J&J Settles Claims by 41 States Over Risks of Vaginal Mesh for $117 Million

Johnson & Johnson agreed to pay $117 million to settle 41 states’ claims that it misrepresented the risks of vaginal-mesh products used to bolster sagging organs and treat incontinence in women.

A group of state attorneys general argued after an investigation that marketing by J&J and its Ethicon unit misrepresented the safety of the device, which is alleged to damage organs and leave women in constant pain, according to Ohio Attorney General David Yost.

“These companies didn’t paint a clear picture of the devices’ medical risks, preventing patients from making well-informed decisions,” Yost said in an emailed statement. Ohio is getting $6.3 million under the deal, Yost added.

J&J officials said they had disclosed the multi-state probe to the U.S. Securities and Exchange Commission. The accord “involves no admission of liability or misconduct on the part of Ethicon,” Mindy Tinsley, a spokeswoman for the J&J unit, said in an emailed statement.

J&J still faces nearly 25,000 lawsuits filed by women who blame the vaginal mesh for their injuries, according to a July SEC filing. The company has incurred tens of millions of dollars in damages in the trial of some suits, while getting others thrown out at the trial or appellate level and settling still others.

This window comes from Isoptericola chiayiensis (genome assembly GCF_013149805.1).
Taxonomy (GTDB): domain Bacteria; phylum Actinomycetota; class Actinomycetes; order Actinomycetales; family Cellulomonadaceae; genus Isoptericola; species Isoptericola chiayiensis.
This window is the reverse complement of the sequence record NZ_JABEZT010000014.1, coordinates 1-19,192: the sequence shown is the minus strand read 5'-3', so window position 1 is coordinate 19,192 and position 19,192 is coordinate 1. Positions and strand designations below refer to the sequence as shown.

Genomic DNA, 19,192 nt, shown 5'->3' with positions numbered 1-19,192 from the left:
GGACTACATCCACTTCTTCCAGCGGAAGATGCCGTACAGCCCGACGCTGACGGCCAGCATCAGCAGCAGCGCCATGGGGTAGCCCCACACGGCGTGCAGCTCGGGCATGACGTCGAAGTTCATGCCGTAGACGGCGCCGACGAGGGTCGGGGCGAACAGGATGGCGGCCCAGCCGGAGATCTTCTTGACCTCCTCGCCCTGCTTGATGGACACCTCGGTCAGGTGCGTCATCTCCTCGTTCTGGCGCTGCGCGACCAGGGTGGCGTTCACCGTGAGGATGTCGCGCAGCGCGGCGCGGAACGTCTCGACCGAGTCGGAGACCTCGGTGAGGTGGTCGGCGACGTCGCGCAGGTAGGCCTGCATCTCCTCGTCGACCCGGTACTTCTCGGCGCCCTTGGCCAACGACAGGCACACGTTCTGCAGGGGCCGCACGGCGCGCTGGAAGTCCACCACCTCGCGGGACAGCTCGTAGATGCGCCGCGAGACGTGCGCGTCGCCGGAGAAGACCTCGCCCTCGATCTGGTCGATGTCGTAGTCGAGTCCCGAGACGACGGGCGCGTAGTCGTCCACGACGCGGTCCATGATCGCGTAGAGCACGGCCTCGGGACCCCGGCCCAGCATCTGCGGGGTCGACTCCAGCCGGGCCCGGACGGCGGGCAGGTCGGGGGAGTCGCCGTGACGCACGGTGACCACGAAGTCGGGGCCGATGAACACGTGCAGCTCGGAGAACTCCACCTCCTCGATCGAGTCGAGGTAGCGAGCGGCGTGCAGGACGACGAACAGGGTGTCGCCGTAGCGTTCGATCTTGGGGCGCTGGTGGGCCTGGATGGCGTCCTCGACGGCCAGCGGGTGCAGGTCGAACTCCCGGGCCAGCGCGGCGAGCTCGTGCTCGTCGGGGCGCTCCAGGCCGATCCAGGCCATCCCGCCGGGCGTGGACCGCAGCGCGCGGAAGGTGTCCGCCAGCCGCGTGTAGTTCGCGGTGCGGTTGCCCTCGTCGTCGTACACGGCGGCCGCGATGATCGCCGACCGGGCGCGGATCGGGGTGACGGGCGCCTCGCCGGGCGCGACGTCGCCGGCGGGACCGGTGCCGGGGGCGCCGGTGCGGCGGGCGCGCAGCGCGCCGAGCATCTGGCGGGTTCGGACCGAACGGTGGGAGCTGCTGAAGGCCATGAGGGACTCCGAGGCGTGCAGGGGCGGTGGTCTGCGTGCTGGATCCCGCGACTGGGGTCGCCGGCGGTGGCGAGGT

Shares of Johnson & Johnson were up 1.4% to $137.02 at 2:09 p.m. in New York.

The pact comes as a California judge weighs whether to hit J&J with about $800 million in penalties over the state’s claims that the device was fraudulently marketed. It was the first state claim to go to trial over the products.

J&J agreed earlier this year to pay $10 million to Washington state to settle its claims on the eve of a trial in state court. Washington Attorney General Bob Ferguson had sued in 2016, alleging J&J and Ethicon violated his state’s consumer protection laws by not properly warning women about the mesh’s health risks.

In 2012, J&J agreed to stop selling four lines of vaginal mesh after facing complaints by thousands of women that the products, threaded into place through incisions in the vagina, eroded over time, causing pain and injuries.

States in the Settlement

Alabama, Alaska, Arizona, Arkansas, Colorado, Connecticut, Delaware, Florida, Georgia, Hawaii, Idaho, Illinois, Indiana, Iowa, Kansas, Louisiana, Maine, Maryland, Massachusetts, Michigan, Missouri, Montana, Nebraska, Nevada, New Jersey, New Mexico, New York, North Carolina, North Dakota, Ohio, Oklahoma, Pennsylvania, Rhode Island, South Carolina, South Dakota, Tennessee, Texas, Utah, Vermont, Virginia, Wisconsin (and the District of Columbia)